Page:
The fifth chapter offers a frame of improv comedy to focus the reader on one of the monograph’s major concepts: that processes can only be constructed in the moment, just as an improv actor can only build a scene once they have their suggestion from the audience. When one extends that observation, it becomes clear that the teaching of writing is also always embedded in this process moment, and cannot occur in isolation. The student-teacher relationship, just like a writing process, is also mediated by the physical material, and historical forces that act on a writing process. Writing teachers, when teaching process as situated, must then also account for how their own teaching is part of these structures. This means that a pedagogy like teaching for transfer ought to rely not on creating linear through-lines from one writing situation to the next, but instead reveling in the uncertainty that comes with moving from one writing process to the next. Becoming comfortable with that improvisation and uncertainty should then be a key objective of writing instruction.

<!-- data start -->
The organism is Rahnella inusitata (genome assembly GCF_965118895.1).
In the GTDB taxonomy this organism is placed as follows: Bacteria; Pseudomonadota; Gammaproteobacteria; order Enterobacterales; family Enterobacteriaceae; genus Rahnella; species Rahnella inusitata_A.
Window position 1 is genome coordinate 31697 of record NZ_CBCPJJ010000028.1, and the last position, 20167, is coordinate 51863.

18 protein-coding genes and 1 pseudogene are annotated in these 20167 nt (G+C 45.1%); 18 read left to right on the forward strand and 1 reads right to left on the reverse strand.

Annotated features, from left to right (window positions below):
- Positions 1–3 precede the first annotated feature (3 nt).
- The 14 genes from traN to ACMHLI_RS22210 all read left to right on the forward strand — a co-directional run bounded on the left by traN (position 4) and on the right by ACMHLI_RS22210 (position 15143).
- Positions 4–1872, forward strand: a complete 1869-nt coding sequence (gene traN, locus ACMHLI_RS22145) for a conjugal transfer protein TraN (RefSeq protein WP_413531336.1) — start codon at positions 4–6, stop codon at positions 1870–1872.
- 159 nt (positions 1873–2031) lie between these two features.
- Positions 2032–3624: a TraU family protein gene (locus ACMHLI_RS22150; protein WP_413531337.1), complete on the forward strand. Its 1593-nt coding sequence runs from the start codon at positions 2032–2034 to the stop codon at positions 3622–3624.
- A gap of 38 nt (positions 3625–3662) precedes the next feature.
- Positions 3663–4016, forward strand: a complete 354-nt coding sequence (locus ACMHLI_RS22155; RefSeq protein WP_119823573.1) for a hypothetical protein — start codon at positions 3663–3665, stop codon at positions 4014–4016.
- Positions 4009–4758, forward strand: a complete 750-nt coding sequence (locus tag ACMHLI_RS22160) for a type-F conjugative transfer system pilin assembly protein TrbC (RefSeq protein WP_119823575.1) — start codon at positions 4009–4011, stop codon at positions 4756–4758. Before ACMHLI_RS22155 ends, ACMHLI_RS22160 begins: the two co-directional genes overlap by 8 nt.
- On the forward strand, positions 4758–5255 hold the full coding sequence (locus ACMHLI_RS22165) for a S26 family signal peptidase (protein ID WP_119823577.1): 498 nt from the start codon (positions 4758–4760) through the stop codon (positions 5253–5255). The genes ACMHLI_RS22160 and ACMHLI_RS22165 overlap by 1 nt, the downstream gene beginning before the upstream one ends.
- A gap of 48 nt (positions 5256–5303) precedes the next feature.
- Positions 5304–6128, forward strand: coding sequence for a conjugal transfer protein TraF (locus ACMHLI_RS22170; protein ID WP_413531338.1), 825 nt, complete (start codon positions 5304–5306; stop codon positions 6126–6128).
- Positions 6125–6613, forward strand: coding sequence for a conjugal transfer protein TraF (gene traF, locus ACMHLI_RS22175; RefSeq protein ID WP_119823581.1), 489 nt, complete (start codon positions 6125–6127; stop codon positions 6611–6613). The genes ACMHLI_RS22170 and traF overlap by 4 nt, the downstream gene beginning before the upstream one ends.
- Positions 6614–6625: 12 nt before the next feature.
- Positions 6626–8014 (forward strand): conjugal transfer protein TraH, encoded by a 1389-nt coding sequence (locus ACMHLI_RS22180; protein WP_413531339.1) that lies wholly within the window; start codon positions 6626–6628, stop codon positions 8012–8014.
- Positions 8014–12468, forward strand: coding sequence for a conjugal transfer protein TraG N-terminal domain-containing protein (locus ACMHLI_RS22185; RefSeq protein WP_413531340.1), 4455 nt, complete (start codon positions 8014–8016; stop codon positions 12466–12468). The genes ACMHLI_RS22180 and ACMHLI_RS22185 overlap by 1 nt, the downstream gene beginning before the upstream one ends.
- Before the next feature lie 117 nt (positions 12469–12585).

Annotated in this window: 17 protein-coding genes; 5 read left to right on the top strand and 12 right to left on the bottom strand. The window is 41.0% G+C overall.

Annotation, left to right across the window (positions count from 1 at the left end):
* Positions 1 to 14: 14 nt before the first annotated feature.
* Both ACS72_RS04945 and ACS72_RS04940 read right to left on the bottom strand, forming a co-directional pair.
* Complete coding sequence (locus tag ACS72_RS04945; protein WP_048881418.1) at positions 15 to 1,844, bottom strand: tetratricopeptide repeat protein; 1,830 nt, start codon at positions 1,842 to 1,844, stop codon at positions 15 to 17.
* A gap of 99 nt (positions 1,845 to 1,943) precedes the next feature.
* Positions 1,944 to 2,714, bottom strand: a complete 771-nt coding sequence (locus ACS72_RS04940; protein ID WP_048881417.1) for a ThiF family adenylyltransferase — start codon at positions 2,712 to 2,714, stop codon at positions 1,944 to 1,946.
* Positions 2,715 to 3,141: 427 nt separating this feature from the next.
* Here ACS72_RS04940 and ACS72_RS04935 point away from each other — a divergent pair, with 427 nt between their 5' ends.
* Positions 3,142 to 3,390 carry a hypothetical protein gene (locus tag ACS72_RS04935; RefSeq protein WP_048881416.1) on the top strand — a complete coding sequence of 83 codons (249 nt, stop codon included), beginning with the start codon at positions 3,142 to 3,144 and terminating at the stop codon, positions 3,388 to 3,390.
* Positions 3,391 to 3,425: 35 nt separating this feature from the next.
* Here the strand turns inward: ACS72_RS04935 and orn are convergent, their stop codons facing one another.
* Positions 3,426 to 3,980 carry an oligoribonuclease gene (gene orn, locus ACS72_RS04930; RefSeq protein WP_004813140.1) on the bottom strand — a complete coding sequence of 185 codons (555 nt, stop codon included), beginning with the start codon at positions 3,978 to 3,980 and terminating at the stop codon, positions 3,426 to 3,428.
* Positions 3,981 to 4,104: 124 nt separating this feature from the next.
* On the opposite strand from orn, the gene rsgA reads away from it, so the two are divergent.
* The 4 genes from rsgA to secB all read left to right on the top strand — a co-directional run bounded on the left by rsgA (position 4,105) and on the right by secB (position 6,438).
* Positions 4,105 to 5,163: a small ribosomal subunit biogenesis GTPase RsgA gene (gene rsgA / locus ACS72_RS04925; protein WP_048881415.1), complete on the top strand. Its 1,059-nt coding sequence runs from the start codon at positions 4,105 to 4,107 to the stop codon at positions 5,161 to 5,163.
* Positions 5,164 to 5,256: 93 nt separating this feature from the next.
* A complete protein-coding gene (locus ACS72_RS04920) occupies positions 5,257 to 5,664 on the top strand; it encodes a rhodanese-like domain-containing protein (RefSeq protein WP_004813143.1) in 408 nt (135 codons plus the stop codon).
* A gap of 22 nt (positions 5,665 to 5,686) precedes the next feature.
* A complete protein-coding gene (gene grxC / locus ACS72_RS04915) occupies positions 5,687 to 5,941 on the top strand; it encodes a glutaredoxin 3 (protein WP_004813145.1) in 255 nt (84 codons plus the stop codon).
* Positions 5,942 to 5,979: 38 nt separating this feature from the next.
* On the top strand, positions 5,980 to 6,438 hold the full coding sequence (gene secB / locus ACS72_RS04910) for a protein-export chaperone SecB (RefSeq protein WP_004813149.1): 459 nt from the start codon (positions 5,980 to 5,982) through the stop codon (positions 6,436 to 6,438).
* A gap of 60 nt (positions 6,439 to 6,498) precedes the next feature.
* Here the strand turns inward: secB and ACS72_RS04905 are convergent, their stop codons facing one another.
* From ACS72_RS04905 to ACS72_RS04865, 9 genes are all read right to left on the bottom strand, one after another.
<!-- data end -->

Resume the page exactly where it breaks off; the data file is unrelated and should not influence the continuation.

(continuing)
Situating Writing Processes is an apt title. A Comprehensive Theory Of Writing Processes would not characterize what this volume sets out to do—the word “situating” emphasizes that the scope of the book is to theoretically place writing processes in these many different contexts, so that future work can “[perceive] the larger situated forces at work” (70) in writing processes. Outside of its implications for theory-building around process, this approach to writing as always constructed by physical and material reality has important implications for writing teachers, researchers, and the educational community at large. It encourages writing teachers to take up Rule’s approach to teaching process as something to investigate and always treat as contingent, rather than presenting students with pre-set stages that may not correlate with how they (or their teacher) encounters writing. For those of us who do teach with a process pedagogy that involves these discrete phases of writing and find them useful for scaffolding assignments, situated process demonstrates the urgency to investigate with our students how that scaffolding is only one part of what makes a writing process what it is, and that it structures our writing in the classroom in a way that it is not structured elsewhere.